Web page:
The Sydney Opera House is a multi-venue performing arts centre at Sydney Harbour in Sydney, New South Wales, Australia. It is one of the 20th century's most distinctive buildings. Designed by Danish architect Jørn Utzon, but completed by an Australian architectural team headed up by Peter Hall, the building was formally opened on 20 October 1973 after a gestation beginning with Utzon's 1957 selection as winner of an international design competition; the Government of New South Wales, led by the premier, Joseph Cahill, authorised work to begin in 1958 with Utzon directing construction. The government's decision to build Utzon's design is overshadowed by circumstances that followed, including cost and scheduling overruns as well as the architect's ultimate resignation; the building and its surrounds occupy the whole of Bennelong Point on Sydney Harbour, between Sydney Cove and Farm Cove, adjacent to the Sydney central business district and the Royal Botanic Gardens, close by the Sydney Harbour Bridge.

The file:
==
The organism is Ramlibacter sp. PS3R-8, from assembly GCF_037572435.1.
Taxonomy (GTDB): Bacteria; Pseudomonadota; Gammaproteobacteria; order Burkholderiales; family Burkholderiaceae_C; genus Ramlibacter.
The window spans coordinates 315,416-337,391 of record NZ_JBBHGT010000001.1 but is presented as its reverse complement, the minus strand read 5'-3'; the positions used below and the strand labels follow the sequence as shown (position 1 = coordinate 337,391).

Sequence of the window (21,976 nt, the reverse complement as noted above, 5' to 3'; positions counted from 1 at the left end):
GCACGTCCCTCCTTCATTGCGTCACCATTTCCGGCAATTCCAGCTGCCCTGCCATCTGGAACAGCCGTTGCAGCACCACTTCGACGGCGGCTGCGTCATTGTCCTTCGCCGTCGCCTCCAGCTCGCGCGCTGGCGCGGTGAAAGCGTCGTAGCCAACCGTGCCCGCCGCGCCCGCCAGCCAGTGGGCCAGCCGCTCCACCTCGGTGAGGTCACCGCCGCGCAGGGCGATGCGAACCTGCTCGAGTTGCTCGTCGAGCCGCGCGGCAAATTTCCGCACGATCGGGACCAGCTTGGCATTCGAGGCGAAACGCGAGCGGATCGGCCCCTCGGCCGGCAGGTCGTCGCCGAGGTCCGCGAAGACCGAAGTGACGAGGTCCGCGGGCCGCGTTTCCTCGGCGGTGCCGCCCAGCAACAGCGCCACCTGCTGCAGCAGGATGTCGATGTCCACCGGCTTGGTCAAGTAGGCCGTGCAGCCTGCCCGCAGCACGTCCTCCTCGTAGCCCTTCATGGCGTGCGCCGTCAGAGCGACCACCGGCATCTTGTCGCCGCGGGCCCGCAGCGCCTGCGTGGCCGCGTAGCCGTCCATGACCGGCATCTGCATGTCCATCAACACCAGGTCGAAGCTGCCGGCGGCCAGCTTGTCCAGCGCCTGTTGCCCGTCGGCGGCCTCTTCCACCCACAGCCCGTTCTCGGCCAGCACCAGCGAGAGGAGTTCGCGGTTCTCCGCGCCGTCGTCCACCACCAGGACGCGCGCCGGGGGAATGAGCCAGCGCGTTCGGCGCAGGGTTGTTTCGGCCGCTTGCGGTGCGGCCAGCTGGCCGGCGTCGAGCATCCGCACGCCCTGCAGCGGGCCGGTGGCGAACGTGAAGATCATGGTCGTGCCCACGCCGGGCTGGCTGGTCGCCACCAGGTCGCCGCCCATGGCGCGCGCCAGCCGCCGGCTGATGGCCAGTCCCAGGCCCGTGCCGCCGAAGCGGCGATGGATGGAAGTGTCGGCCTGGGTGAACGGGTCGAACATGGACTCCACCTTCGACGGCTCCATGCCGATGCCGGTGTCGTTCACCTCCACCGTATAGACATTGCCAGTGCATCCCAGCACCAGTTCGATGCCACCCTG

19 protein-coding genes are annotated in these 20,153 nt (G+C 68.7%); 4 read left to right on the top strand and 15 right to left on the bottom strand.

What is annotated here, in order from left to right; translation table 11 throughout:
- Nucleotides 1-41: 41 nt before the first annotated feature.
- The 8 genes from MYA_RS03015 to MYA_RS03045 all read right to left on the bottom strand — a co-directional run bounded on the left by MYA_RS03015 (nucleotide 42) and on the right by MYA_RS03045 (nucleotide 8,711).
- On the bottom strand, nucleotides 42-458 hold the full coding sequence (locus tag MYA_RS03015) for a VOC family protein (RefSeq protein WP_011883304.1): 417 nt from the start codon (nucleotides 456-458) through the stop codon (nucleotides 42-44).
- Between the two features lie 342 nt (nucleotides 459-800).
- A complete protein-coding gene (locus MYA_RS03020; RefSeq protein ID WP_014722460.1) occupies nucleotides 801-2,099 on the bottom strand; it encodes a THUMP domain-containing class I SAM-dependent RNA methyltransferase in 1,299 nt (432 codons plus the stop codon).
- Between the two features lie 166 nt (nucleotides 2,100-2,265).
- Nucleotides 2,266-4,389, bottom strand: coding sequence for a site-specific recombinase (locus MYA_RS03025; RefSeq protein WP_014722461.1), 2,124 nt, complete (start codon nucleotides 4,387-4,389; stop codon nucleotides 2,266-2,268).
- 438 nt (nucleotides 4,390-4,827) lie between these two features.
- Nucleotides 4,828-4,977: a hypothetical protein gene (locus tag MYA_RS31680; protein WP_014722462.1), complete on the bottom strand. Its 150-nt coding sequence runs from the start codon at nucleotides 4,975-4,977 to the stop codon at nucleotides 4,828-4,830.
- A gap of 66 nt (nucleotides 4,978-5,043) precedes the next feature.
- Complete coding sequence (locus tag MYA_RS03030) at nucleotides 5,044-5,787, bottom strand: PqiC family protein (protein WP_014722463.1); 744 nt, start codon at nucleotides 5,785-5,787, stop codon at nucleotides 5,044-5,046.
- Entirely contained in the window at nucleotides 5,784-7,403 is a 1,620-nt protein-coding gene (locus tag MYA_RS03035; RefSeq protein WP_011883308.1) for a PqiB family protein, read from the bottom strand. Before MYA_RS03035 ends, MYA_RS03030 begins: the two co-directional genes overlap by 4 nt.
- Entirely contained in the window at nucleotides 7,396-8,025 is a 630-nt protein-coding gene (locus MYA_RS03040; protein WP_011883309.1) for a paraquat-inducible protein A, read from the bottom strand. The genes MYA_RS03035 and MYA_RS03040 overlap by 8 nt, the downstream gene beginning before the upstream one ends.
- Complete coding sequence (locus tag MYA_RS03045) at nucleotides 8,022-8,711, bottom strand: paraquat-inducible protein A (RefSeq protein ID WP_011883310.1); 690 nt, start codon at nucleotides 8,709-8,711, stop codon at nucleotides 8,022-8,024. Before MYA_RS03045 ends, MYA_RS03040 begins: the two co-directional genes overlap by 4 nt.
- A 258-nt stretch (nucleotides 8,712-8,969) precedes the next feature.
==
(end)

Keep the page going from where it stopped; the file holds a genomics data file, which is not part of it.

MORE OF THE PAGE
The building comprises multiple performance venues, which together host well over 1,500 performances annually, attended by more than 1.2 million people. Performances are presented by numerous performing artists, including three resident companies: Opera Australia, the Sydney Theatre Company and the Sydney Symphony Orchestra; as one of the most popular visitor attractions in Australia, the site is visited by more than eight million people annually, 350,000 visitors take a guided tour of the building each year. The building is managed by the Sydney Opera House Trust, an agency of the New South Wales State Government. On 28 June 2007, the Sydney Opera House became a UNESCO World Heritage Site, having been listed on the Register of the National Estate since 1980, the National Trust of Australia register since 1983, the City of Sydney Heritage Inventory since 2000, the New South Wales State Heritage Register since 2003, the Australian National Heritage List since 2005. Furthermore, the Opera House was a finalist in the New7Wonders of the World campaign list.